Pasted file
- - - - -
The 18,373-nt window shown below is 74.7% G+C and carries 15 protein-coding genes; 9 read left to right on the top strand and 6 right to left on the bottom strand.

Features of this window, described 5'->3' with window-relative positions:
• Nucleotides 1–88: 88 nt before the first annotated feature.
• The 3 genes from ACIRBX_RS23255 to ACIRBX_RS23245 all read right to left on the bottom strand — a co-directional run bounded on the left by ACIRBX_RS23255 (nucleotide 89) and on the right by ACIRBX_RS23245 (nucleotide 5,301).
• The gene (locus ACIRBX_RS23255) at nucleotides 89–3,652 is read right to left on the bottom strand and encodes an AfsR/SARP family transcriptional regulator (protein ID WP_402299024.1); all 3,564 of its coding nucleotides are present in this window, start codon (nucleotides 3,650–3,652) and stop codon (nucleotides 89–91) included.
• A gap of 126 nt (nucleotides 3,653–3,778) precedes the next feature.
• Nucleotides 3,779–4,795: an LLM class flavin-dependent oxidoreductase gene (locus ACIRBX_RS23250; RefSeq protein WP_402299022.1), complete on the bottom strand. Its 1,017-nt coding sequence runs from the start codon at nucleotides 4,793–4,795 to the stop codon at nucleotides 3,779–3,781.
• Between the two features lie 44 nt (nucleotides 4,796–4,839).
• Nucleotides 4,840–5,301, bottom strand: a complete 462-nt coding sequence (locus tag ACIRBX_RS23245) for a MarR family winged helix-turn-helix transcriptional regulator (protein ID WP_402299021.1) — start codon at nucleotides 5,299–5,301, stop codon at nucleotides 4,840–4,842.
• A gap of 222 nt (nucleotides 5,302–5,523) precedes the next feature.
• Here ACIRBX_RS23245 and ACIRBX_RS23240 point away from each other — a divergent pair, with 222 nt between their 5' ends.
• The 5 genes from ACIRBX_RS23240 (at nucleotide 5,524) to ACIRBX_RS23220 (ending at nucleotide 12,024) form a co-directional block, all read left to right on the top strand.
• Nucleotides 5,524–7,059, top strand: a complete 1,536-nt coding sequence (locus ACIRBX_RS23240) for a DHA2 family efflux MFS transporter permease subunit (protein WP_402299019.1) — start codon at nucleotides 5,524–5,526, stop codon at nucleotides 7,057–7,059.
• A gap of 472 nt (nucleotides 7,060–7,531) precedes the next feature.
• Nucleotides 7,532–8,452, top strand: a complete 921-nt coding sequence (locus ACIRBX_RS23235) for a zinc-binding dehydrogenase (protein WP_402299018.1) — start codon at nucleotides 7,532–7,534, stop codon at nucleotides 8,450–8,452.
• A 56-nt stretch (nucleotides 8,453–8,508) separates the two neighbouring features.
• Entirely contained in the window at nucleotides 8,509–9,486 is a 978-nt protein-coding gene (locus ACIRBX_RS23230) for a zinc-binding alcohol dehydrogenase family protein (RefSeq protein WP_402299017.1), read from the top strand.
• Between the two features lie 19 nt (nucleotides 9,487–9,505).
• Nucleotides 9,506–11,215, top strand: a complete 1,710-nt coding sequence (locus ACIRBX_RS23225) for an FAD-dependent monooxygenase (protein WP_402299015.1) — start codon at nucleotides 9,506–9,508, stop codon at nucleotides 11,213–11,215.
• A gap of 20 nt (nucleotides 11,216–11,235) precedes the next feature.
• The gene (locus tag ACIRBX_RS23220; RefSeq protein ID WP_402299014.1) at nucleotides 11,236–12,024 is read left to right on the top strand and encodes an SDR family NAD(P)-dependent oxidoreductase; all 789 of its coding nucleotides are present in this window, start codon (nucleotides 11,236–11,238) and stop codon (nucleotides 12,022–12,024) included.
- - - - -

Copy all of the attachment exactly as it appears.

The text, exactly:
The 18,373-nt window shown below is 74.7% G+C and carries 15 protein-coding genes; 9 read left to right on the top strand and 6 right to left on the bottom strand.

Features of this window, described 5'->3' with window-relative positions:
• Nucleotides 1–88: 88 nt before the first annotated feature.
• The 3 genes from ACIRBX_RS23255 to ACIRBX_RS23245 all read right to left on the bottom strand — a co-directional run bounded on the left by ACIRBX_RS23255 (nucleotide 89) and on the right by ACIRBX_RS23245 (nucleotide 5,301).
• The gene (locus ACIRBX_RS23255) at nucleotides 89–3,652 is read right to left on the bottom strand and encodes an AfsR/SARP family transcriptional regulator (protein ID WP_402299024.1); all 3,564 of its coding nucleotides are present in this window, start codon (nucleotides 3,650–3,652) and stop codon (nucleotides 89–91) included.
• A gap of 126 nt (nucleotides 3,653–3,778) precedes the next feature.
• Nucleotides 3,779–4,795: an LLM class flavin-dependent oxidoreductase gene (locus ACIRBX_RS23250; RefSeq protein WP_402299022.1), complete on the bottom strand. Its 1,017-nt coding sequence runs from the start codon at nucleotides 4,793–4,795 to the stop codon at nucleotides 3,779–3,781.
• Between the two features lie 44 nt (nucleotides 4,796–4,839).
• Nucleotides 4,840–5,301, bottom strand: a complete 462-nt coding sequence (locus tag ACIRBX_RS23245) for a MarR family winged helix-turn-helix transcriptional regulator (protein ID WP_402299021.1) — start codon at nucleotides 5,299–5,301, stop codon at nucleotides 4,840–4,842.
• A gap of 222 nt (nucleotides 5,302–5,523) precedes the next feature.
• Here ACIRBX_RS23245 and ACIRBX_RS23240 point away from each other — a divergent pair, with 222 nt between their 5' ends.
• The 5 genes from ACIRBX_RS23240 (at nucleotide 5,524) to ACIRBX_RS23220 (ending at nucleotide 12,024) form a co-directional block, all read left to right on the top strand.
• Nucleotides 5,524–7,059, top strand: a complete 1,536-nt coding sequence (locus ACIRBX_RS23240) for a DHA2 family efflux MFS transporter permease subunit (protein WP_402299019.1) — start codon at nucleotides 5,524–5,526, stop codon at nucleotides 7,057–7,059.
• A gap of 472 nt (nucleotides 7,060–7,531) precedes the next feature.
• Nucleotides 7,532–8,452, top strand: a complete 921-nt coding sequence (locus ACIRBX_RS23235) for a zinc-binding dehydrogenase (protein WP_402299018.1) — start codon at nucleotides 7,532–7,534, stop codon at nucleotides 8,450–8,452.
• A 56-nt stretch (nucleotides 8,453–8,508) separates the two neighbouring features.
• Entirely contained in the window at nucleotides 8,509–9,486 is a 978-nt protein-coding gene (locus ACIRBX_RS23230) for a zinc-binding alcohol dehydrogenase family protein (RefSeq protein WP_402299017.1), read from the top strand.
• Between the two features lie 19 nt (nucleotides 9,487–9,505).
• Nucleotides 9,506–11,215, top strand: a complete 1,710-nt coding sequence (locus ACIRBX_RS23225) for an FAD-dependent monooxygenase (protein WP_402299015.1) — start codon at nucleotides 9,506–9,508, stop codon at nucleotides 11,213–11,215.
• A gap of 20 nt (nucleotides 11,216–11,235) precedes the next feature.
• The gene (locus tag ACIRBX_RS23220; RefSeq protein ID WP_402299014.1) at nucleotides 11,236–12,024 is read left to right on the top strand and encodes an SDR family NAD(P)-dependent oxidoreductase; all 789 of its coding nucleotides are present in this window, start codon (nucleotides 11,236–11,238) and stop codon (nucleotides 12,022–12,024) included.